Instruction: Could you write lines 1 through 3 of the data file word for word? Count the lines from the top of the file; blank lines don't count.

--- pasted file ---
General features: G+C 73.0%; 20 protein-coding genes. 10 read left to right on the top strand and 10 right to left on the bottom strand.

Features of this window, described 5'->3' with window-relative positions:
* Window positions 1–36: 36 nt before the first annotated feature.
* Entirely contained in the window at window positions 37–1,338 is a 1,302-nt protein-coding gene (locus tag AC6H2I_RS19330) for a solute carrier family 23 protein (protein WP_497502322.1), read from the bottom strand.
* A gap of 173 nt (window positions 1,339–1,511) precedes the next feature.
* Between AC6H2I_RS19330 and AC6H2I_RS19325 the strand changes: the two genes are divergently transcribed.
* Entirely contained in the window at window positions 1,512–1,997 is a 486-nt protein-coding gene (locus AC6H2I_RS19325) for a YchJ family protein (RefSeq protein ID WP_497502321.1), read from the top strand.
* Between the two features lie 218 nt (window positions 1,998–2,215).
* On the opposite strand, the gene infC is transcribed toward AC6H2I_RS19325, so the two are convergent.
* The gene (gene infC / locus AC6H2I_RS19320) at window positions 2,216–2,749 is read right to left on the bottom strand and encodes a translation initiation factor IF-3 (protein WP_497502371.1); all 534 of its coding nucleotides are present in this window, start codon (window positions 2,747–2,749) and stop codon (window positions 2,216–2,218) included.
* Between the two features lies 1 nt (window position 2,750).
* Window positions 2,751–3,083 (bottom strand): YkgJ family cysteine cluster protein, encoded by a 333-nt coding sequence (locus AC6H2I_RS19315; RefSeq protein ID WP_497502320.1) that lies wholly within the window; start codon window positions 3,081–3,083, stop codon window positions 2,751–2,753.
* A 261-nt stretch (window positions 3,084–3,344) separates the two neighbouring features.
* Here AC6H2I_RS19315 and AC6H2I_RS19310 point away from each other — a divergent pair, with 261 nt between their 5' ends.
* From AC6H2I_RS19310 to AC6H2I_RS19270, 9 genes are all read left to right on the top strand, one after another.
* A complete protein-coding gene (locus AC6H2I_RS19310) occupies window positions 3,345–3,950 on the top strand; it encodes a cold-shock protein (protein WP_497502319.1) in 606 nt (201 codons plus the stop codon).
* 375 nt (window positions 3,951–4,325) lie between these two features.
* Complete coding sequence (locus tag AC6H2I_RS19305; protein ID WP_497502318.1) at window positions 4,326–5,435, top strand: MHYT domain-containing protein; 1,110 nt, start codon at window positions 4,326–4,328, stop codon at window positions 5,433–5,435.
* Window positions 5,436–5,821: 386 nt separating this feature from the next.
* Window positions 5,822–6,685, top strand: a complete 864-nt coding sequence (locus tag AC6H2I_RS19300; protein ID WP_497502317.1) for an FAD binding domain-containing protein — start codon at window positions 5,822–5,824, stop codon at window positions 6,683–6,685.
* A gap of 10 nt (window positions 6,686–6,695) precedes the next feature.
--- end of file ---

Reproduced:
General features: G+C 73.0%; 20 protein-coding genes. 10 read left to right on the top strand and 10 right to left on the bottom strand.

Features of this window, described 5'->3' with window-relative positions:
* Window positions 1–36: 36 nt before the first annotated feature.